Two of my best friends studied abroad in gap years directly following high school, and I remember them both separately going through a kind of dysphoria after the end of their honeymoon phases. They were over their initial excitement and kind of wanted to be home. Almost all of the literature on studying abroad I’ve read has said that homesickness after the initial few weeks in a new country was common.
I was correct in thinking I wouldn’t have this problem. I go to school a six hour flight from where my parents live, and I affectionately refer to a national park as home. What I wasn’t expecting, however, was the disillusionment.
The first few weeks, everyone was so excited to be studying abroad. But sure enough, a few weeks in, a couple of my friends–both international students, and freshmen away from home for the first time–were beginning to talk about how much they missed home. I was amazed by how some people called their parents every day–I don’t even talk to my best friends that often. The time difference made planning Skype dates a bit harder, and as WhatsApp calls don’t work here, I can’t call my parents whenever I want like I could in the US. But I talk to them almost as much as I do during the normal schoolyear nonetheless. Though I always miss my family, it doesn’t affect my mood or wellbeing. I miss my friends, but they’re all over the place anyway; I’m always missing someone. I was surprised by how much people missed their home cultures because I didn’t feel like Dubai was really that outlandish. (They have Nutella at semi-okay prices, something not even Zion and Yellowstone could claim!)
However, while I wasn’t experiencing the homesickness and dysphoria some of my friends were, I hadn’t really re-examined my expectations or thoughts on Dubai until I went to Iran. And when I realised what I was missing out on, I became entirely disillusioned with Dubai.
I love Dubai, don’t get me wrong. But I’m never going to live here; I can’t see it at all. I don’t love it like I love San Francisco, with its general relaxed vibe and its affectionate quirkiness. I don’t love it like I fell in love with Boston in my two visits there, with its deep history and quaint buildings. I don’t love it like I love the idea of New York, with people everywhere walking briskly.
Dubai is very transient, and Dubai is very Western, two things I don’t appreciate in a culture or community.
When I went to Iran, I kind of realised how much culture it was possible for a place to have. The people all had so much pride in their home, yet they were modest too. It felt Middle Eastern. It felt Persian. The bustling bazaars with their tunnel-like feel and with so many independent people haggling and inviting you in were miles from Western shops. Though there’ s a big brain drain, the few people I talked to at the airport who were Iranians living elsewhere talked about how much they loved their country and always wanted to come back. Family is the center of life, and goes hand in hand with hospitality.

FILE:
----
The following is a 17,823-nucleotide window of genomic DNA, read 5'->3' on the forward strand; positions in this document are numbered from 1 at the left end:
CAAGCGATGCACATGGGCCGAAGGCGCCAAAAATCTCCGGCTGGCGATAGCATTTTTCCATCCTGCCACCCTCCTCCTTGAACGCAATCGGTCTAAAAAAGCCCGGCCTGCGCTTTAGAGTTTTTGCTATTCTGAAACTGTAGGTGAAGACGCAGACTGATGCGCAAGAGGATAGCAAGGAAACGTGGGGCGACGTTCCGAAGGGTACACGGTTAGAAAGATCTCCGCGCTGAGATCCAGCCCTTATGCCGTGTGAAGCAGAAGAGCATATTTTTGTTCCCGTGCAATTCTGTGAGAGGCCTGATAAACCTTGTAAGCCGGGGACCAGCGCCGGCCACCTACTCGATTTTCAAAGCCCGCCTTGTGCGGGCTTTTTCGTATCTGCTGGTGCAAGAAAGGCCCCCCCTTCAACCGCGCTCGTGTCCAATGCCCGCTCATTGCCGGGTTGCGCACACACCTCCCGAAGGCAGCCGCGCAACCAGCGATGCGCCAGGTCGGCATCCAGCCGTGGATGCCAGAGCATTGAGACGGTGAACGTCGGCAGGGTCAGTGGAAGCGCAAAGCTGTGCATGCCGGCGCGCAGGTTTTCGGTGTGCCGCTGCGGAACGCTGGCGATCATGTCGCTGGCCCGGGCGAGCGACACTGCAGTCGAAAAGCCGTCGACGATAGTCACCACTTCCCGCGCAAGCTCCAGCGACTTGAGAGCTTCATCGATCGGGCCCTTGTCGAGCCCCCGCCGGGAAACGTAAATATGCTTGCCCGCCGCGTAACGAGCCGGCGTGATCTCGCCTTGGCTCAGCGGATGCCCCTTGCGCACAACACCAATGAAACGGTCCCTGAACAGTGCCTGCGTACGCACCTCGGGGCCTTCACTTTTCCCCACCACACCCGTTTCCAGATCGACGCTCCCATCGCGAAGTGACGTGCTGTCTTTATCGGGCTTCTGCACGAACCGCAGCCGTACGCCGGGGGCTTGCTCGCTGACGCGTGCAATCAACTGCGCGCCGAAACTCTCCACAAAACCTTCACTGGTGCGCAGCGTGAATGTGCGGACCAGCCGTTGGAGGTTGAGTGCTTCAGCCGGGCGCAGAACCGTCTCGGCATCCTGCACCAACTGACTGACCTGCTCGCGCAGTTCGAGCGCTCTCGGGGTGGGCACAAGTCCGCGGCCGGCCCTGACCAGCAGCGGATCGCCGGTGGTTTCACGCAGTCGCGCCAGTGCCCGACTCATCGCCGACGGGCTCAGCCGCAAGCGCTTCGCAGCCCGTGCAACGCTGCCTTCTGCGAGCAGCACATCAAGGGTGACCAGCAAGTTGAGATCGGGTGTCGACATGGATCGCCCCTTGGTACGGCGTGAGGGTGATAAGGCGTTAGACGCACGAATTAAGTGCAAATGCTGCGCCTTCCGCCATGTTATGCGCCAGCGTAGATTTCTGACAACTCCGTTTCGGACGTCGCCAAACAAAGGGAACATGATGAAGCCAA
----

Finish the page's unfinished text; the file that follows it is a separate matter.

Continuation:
Dubai feels very artificial at times. There are artificial islands and lots of tall artificial buildings and an artificial sense of wealth. There are no homeless people here. Other than the people working service jobs, Dubai is filled with rich business people and rich tourists. There are Western chains everywhere, and I pay more at most restaurants than I would in the US. The most popular places to hang out are the malls. How capitalist. Everyone speaks English.
Less than 15% of the population is actually Emirati, and it’s really hard to get citizenship. There are students who have lived here all their lives, who will have to either get jobs or leave after they graduate as they are not nationals and no longer fall under their parents’ visas. There are families who have been working here for decades who’ll either have to leave what is now their home to retire, or keep working forever. Most people seem to only be here for a few years at most, a stopover on their way to another place or another career. This may seem hypocritical as I haven’t lived in one place for more than seven consecutive years ever, but there’s no sense of community or ownership. And I like that, maybe because I haven’t lived in one place for very long. I’m semi-envious of those who have.
The service culture here drives me up the wall. If you eat in a mall food court, you leave your trash on the table. If you’re in the supermarket and you accidentally knock over a display, you give it a condescending look, and instead of scuttling away looking embarrassed or trying to find an employee, you might step on a box as you walk away. The mess people leave in the dorms for the cleaners to find honestly disgusts me.
Meanwhile, four of the emirates in the UAE seem to have nothing but one story buildings and general stops. Driving through them has felt like driving through forgotten towns in the rural US. Abu Dhabi and Sharjah, meanwhile, are becoming more and more like Dubai–more and more Western.
I knew coming in that Dubai would be relatively Western, but I wasn’t expecting just how Western it would be. I’m hoping that next semester when I go to Morocco, I’ll get a different taste of what living in the North Africa/Middle East can be like.
Don’t get me wrong; I’m not bashing on Dubai. I just really wish that I’d come here two hundred years ago, before it even really knew what the West was.
I love Dubai, and I wouldn’t change being here this semester. But I don’t think it’s a place I’ll be coming back to often.